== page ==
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Romney’s Transition Team For “Transition” That Never Happened Cost Taxpayers $8.9 Million

Mitt Romney was the first presidential candidate to take advantage of the Presidential Transition Act of 2010, which provides resources for a candidate to get ready to become president.

Through a Freedom of Information Act request, TIME acquired documents from the GSA that show the scope–and cost–of this unprecedented government-assisted transition.

In 2010, legislators said the main goal of the Act was to bolster national security by ensuring that candidates are prepared to take office, and that they don’t shy away from transition planning for fear that they’ll look presumptuous. To that end, the law stipulates that the federal government will provide certain resources to non-incumbent candidates after their nominating convention. The GSA says final costs are still being tabulated, but the initial estimated cost for Romney’s pre-transition phase is around $8.9 million.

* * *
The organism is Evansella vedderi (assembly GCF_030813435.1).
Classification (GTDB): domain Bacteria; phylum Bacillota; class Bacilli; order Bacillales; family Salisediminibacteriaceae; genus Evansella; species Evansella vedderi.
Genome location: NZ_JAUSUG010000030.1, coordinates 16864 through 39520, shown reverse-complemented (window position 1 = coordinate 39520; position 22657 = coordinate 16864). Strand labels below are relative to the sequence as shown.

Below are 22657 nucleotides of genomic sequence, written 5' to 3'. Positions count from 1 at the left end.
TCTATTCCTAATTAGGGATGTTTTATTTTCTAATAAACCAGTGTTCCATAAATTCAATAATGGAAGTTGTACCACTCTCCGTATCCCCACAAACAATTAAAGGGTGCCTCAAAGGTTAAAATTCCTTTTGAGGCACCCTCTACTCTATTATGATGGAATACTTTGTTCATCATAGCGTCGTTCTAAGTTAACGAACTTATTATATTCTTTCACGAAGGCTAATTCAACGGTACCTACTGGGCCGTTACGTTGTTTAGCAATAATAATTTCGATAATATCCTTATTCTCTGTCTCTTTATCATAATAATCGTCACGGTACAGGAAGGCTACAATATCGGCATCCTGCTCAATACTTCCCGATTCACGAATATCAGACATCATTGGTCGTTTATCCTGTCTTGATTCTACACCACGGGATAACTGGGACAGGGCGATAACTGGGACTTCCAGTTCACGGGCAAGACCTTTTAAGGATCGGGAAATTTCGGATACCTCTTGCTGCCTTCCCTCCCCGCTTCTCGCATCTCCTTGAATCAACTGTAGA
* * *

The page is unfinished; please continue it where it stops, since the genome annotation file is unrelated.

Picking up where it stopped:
Things cost money.

The design, construction and space planning for the Romney team’s office space, which took up multiple floors in the Mary E. Switzer building a couple miles from the White House, cost about $2.5 million. The furniture bill came in around $740,000, and basics like office supplies cost about $30,000. The biggest chunk by far came from communications and related hardware. Items such as IT services, computer equipment and cell phones cost $5.6 million.

About Alan

Alan Alan Colmes is the publisher of Liberaland.

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